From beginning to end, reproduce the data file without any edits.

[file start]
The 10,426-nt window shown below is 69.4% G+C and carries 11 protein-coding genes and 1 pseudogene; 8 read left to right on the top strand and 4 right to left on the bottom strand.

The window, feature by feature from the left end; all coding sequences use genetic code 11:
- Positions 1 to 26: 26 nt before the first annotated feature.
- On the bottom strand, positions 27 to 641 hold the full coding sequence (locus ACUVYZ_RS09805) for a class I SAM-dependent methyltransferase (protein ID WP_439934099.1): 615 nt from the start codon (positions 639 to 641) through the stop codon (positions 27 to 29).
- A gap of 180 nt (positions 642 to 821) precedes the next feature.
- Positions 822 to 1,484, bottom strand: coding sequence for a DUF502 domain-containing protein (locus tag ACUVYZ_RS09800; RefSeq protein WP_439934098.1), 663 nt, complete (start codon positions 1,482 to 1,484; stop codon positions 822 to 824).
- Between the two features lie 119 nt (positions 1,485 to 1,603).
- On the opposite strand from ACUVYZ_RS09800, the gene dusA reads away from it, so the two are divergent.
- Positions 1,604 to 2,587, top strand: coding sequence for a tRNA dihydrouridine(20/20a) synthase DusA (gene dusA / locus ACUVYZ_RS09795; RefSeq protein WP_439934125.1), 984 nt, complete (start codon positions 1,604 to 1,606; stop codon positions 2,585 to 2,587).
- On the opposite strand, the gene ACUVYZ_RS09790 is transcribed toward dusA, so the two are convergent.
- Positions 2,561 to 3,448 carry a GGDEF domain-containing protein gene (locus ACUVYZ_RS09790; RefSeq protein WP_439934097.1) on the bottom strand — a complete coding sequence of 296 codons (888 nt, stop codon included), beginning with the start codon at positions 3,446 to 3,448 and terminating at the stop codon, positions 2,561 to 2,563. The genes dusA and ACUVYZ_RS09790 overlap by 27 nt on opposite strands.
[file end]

The 10,426-nt window shown below is 69.4% G+C and carries 11 protein-coding genes and 1 pseudogene; 8 read left to right on the top strand and 4 right to left on the bottom strand.

The window, feature by feature from the left end; all coding sequences use genetic code 11:
- Positions 1 to 26: 26 nt before the first annotated feature.
- On the bottom strand, positions 27 to 641 hold the full coding sequence (locus ACUVYZ_RS09805) for a class I SAM-dependent methyltransferase (protein ID WP_439934099.1): 615 nt from the start codon (positions 639 to 641) through the stop codon (positions 27 to 29).
- A gap of 180 nt (positions 642 to 821) precedes the next feature.
- Positions 822 to 1,484, bottom strand: coding sequence for a DUF502 domain-containing protein (locus tag ACUVYZ_RS09800; RefSeq protein WP_439934098.1), 663 nt, complete (start codon positions 1,482 to 1,484; stop codon positions 822 to 824).
- Between the two features lie 119 nt (positions 1,485 to 1,603).
- On the opposite strand from ACUVYZ_RS09800, the gene dusA reads away from it, so the two are divergent.
- Positions 1,604 to 2,587, top strand: coding sequence for a tRNA dihydrouridine(20/20a) synthase DusA (gene dusA / locus ACUVYZ_RS09795; RefSeq protein WP_439934125.1), 984 nt, complete (start codon positions 1,604 to 1,606; stop codon positions 2,585 to 2,587).
- On the opposite strand, the gene ACUVYZ_RS09790 is transcribed toward dusA, so the two are convergent.
- Positions 2,561 to 3,448 carry a GGDEF domain-containing protein gene (locus ACUVYZ_RS09790; RefSeq protein WP_439934097.1) on the bottom strand — a complete coding sequence of 296 codons (888 nt, stop codon included), beginning with the start codon at positions 3,446 to 3,448 and terminating at the stop codon, positions 2,561 to 2,563. The genes dusA and ACUVYZ_RS09790 overlap by 27 nt on opposite strands.